Should sentient AI eventually be given 'human' rights?

Oxford University's Marcus du Sautoy recently spoke about the prospect of self-aware machines

The advancement of artificial intelligence may lead to sentient machines being granted 'human' rights, Oxford University professor for the public understanding of science, Marcus du Sautoy, has said.

Speaking at The Hay Literary Festival (via The Telegraph), Sautoy said: "It's getting to a point where we might be able to say this thing has a sense of itself and maybe there is a threshold moment where suddenly this consciousness emerges. One of the things I address in my new book is how can you tell whether my smartphone will ever be conscious.

"The fascinating thing is that consciousness for a decade has been something that nobody has gone anywhere near because we didn't know how to measure it. But we're in a golden age. It's a bit like Galieo with a telescope. We now have a telescope into the brain and it's given us an opportunity to see things that we've never been able to see before. And if we understand these things are having a level of consciousness we might well have to introduce rights. It's an exciting time."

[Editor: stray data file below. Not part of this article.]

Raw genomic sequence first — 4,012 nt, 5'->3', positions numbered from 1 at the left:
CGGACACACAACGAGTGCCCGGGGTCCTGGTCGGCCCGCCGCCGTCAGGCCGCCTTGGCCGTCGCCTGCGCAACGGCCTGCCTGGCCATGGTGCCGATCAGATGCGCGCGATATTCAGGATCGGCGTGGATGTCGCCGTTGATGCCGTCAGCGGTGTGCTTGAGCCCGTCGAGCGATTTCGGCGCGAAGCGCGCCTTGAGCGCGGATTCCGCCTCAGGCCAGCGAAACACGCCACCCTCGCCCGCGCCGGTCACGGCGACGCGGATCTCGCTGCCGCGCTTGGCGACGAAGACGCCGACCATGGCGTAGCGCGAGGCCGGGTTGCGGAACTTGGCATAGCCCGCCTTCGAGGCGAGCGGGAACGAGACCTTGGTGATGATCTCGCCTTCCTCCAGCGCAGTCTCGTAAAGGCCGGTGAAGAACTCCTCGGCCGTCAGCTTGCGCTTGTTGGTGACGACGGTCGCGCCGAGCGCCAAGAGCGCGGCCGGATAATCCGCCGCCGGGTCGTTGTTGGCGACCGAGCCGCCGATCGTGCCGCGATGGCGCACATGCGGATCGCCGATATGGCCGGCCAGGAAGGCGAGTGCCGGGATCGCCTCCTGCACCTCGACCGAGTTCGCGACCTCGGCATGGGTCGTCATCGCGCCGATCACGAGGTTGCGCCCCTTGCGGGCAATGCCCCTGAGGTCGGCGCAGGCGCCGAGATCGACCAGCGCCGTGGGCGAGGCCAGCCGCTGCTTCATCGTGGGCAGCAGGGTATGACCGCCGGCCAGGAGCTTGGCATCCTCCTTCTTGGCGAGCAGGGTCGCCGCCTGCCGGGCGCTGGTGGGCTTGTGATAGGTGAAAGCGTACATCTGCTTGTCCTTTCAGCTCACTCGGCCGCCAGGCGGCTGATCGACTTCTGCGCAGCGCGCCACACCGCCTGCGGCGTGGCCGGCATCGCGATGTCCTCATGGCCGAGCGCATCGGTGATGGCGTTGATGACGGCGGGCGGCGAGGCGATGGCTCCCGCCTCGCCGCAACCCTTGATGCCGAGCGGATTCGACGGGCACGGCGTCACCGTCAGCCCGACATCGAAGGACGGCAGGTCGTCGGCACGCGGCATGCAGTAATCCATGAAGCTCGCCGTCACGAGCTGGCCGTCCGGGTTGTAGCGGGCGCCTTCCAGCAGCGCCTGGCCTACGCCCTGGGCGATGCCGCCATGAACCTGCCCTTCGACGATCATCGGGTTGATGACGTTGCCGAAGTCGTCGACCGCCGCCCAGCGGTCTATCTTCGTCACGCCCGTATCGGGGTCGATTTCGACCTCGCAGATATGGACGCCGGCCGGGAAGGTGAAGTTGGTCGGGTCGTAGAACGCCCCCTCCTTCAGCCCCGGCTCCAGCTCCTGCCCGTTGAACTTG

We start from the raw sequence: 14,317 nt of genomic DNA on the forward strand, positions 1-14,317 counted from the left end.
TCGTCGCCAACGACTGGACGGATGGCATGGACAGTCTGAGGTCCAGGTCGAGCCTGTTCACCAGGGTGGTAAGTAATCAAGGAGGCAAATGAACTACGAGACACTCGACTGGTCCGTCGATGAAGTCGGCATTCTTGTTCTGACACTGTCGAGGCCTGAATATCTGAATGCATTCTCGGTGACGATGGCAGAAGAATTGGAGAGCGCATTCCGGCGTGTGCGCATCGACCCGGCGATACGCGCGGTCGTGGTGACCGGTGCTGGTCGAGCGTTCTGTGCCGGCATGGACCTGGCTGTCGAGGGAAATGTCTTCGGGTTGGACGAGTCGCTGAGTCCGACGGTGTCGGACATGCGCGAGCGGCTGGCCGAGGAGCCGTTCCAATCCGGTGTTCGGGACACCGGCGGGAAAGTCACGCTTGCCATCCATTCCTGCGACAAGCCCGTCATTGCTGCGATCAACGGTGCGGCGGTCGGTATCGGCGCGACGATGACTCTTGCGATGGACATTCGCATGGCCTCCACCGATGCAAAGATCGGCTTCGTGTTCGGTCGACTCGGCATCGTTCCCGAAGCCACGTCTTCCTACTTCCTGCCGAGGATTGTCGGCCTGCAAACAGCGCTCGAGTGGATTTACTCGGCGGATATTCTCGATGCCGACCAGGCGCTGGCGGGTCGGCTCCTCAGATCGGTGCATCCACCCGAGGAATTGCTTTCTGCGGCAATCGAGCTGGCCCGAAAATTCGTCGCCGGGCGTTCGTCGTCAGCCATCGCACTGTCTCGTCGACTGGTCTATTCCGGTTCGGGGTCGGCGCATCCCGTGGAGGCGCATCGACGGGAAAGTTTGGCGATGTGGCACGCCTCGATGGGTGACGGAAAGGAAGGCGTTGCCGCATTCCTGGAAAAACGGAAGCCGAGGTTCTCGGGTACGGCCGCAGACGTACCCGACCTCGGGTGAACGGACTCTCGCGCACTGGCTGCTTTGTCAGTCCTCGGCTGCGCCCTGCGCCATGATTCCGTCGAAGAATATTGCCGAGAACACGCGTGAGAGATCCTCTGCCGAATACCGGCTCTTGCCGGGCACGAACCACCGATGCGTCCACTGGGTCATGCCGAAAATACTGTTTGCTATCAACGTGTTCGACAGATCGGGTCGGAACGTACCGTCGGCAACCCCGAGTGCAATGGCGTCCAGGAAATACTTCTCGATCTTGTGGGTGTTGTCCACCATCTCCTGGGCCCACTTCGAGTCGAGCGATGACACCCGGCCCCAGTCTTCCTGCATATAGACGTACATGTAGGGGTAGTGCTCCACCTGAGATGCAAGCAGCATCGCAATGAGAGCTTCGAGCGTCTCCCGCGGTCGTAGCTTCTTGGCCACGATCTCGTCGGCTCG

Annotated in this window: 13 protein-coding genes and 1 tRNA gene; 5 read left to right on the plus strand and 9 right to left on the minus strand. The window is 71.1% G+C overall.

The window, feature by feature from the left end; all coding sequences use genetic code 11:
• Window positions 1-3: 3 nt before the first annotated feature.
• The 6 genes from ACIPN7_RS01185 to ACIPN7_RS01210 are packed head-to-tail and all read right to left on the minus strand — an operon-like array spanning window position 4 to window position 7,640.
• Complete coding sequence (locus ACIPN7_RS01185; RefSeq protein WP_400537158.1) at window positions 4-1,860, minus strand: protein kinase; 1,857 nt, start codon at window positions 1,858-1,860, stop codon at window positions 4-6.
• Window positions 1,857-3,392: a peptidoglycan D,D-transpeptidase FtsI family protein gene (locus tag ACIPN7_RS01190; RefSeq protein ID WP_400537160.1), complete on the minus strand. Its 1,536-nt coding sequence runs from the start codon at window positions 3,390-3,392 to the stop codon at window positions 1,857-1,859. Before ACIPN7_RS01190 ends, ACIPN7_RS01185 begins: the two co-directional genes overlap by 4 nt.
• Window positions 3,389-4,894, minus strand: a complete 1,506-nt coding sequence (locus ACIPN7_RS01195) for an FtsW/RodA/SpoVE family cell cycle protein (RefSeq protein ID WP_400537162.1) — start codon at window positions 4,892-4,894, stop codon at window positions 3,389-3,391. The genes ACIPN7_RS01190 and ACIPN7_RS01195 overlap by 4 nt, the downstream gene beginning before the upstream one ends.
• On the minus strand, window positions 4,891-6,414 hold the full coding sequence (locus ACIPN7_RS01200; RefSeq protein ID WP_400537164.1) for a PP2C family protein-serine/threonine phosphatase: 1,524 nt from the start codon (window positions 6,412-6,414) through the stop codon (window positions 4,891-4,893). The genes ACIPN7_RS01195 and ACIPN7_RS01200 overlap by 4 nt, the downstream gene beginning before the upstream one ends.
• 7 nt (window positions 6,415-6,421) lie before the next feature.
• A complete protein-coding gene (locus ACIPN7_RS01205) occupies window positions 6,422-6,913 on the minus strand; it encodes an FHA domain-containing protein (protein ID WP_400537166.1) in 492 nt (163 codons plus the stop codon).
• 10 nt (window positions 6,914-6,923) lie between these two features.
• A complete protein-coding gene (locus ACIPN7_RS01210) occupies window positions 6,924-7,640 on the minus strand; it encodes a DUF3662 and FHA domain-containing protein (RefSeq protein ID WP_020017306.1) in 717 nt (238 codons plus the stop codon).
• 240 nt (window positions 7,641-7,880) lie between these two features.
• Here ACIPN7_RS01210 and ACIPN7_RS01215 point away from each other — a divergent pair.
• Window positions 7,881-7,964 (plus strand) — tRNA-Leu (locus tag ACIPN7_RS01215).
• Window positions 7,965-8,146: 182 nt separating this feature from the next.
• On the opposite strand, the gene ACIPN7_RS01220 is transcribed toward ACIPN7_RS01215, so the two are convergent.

Currently the most common way for scientists to determine how 'intelligent' a computer is has been the Turing Test, which measures a machine's ability to exhibit behaviour indistinguishable from that of a human.

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An emerging measuring tool, however, measures consciousness and self-awareness developed by scientists looking at the neural activity of the brain during sleep. Sautoy notes the moment babies recognise themselves in the mirror as an example of such a sense of self.

Harry Armstrong, a senior researcher for Technology Futures at innovation foundation Nesta, told IT Pro: "Despite recent advances, we are very far away from achieving any kind of self-determining machine 'consciousness'. Even if machine intelligence does happen, what that actually means is completely speculative; how they would think or 'act' is impossible to predict.

"AI is different to human intelligence: it is exceptionally powerful and narrowly focused, but it is terrible at generalising," Armstrong continued. "It is blind to context in a way that can feel quite alien. However, it can also serve to overrule humans who are more flexible, open to compromise and creative solutions. Ultimately, we need better systems to live better together."

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